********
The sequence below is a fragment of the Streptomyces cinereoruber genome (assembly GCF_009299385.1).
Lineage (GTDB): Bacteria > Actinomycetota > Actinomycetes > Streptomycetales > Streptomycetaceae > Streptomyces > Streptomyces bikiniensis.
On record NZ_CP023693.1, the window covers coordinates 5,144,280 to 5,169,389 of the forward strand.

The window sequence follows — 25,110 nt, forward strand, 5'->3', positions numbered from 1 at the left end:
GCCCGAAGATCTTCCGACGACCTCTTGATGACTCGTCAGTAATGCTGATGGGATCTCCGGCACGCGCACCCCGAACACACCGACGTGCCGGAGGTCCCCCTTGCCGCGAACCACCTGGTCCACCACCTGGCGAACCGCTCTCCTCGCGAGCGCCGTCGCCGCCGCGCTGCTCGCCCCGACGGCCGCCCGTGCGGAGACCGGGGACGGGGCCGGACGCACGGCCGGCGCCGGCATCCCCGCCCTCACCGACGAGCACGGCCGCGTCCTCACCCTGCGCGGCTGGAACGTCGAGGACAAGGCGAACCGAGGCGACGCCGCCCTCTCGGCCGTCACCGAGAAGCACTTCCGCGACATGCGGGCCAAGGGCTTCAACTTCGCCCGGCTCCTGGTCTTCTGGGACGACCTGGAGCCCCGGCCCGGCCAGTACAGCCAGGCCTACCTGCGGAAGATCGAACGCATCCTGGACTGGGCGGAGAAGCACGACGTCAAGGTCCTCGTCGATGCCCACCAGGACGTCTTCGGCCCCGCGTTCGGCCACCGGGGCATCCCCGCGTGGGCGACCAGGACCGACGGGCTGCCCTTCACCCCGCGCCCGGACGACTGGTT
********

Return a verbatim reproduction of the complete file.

The sequence below is a fragment of the Streptomyces cinereoruber genome (assembly GCF_009299385.1).
Lineage (GTDB): Bacteria > Actinomycetota > Actinomycetes > Streptomycetales > Streptomycetaceae > Streptomyces > Streptomyces bikiniensis.
On record NZ_CP023693.1, the window covers coordinates 5,144,280 to 5,169,389 of the forward strand.

The window sequence follows — 25,110 nt, forward strand, 5'->3', positions numbered from 1 at the left end:
GCCCGAAGATCTTCCGACGACCTCTTGATGACTCGTCAGTAATGCTGATGGGATCTCCGGCACGCGCACCCCGAACACACCGACGTGCCGGAGGTCCCCCTTGCCGCGAACCACCTGGTCCACCACCTGGCGAACCGCTCTCCTCGCGAGCGCCGTCGCCGCCGCGCTGCTCGCCCCGACGGCCGCCCGTGCGGAGACCGGGGACGGGGCCGGACGCACGGCCGGCGCCGGCATCCCCGCCCTCACCGACGAGCACGGCCGCGTCCTCACCCTGCGCGGCTGGAACGTCGAGGACAAGGCGAACCGAGGCGACGCCGCCCTCTCGGCCGTCACCGAGAAGCACTTCCGCGACATGCGGGCCAAGGGCTTCAACTTCGCCCGGCTCCTGGTCTTCTGGGACGACCTGGAGCCCCGGCCCGGCCAGTACAGCCAGGCCTACCTGCGGAAGATCGAACGCATCCTGGACTGGGCGGAGAAGCACGACGTCAAGGTCCTCGTCGATGCCCACCAGGACGTCTTCGGCCCCGCGTTCGGCCACCGGGGCATCCCCGCGTGGGCGACCAGGACCGACGGGCTGCCCTTCACCCCGCGCCCGGACGACTGGTT